The most riveting story in the NFL last season took a Hollywood turn Tuesday night when Devon Still announced on Instagram, well, read it for yourself:
"That moment you get the best news you've ever received and don't know what to do so you just flex!! We got Leah's MIBG Scans back tonight and the doctors told us they didn't see any active disease in her body!!! We still have to wait for her MRI and bone biopsy results later this week. But the doctors feel very optimistic about them because of the results from today. So for now we celebrate!! #LeahStrong #PrayersWork #ThankYouEveryOne #ImSoHappyIFeelNumb #BeatCancer."
From the Patriots cheerleaders to the Tampa fans last season, the NFL saluted the work of four-year-old Leah Still and her fight against Stage 4 abdominal cancer, culminating with the Bengals' donation of more than $1 million to Cincinnati Children's Medical Center when more than 10,000 people from all over the world purchased Still's No. 75 Bengals jersey. "It just feels so good to great news after nine months of only hearing bad news," Still said later Tuesday night. "Hopefully when they get the rest of the results Thursday it will be the same thing. It's just a great feeling."
The thankful family celebrated the news by going out to dinner to Leah's favorite restaurant, the Cheesecake Factory, where there was even more news to toast. It looks like that Still will be wearing No. 75 in stripes again this spring.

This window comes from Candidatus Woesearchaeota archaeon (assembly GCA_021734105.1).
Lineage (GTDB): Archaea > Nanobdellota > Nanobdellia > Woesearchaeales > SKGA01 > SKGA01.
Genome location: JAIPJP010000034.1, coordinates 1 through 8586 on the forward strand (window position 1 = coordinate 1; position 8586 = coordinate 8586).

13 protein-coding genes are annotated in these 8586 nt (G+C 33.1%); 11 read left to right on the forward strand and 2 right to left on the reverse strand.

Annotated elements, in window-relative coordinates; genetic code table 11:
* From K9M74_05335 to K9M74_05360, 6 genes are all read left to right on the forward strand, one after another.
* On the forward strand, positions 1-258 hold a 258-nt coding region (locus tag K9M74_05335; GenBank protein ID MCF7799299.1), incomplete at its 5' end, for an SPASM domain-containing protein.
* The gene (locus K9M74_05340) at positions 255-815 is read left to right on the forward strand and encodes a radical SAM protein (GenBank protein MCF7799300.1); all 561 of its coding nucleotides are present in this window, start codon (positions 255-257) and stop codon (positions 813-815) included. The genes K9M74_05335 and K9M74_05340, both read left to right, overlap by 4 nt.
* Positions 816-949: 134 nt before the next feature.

The Bengals said last month they were open to re-signing Still, a free-agent, to a one-year deal and he said Tuesday night in light of the tests he's preparing to sign and continue his career in Cincinnati.
"That was based on today's tests," Still said. "Obviously if the news hadn't been this good, I would have wanted to have spent more time with my daughter. But now that it looks like things are headed on the right path, I'm ready to go back and play football."
After being promoted from the practice squad after the first week of last season, Still played in parts of 12 games at defensive tackle and was inactive for the last three. He said he feels like he's better equipped to handle the game this year after nearly not reporting to training camp last season in the wake of Leah's June diagnosis.
"They say it's easier to cope when you see something coming. You can brace for it," Still said. "It's really hard to take on the impact when you don't see it coming. I thought I'd be able to handle it. I think know I'll be able to focus better because I know the process."
Still said the next step is a stem cell transplant to rebuild Leah's immunity system.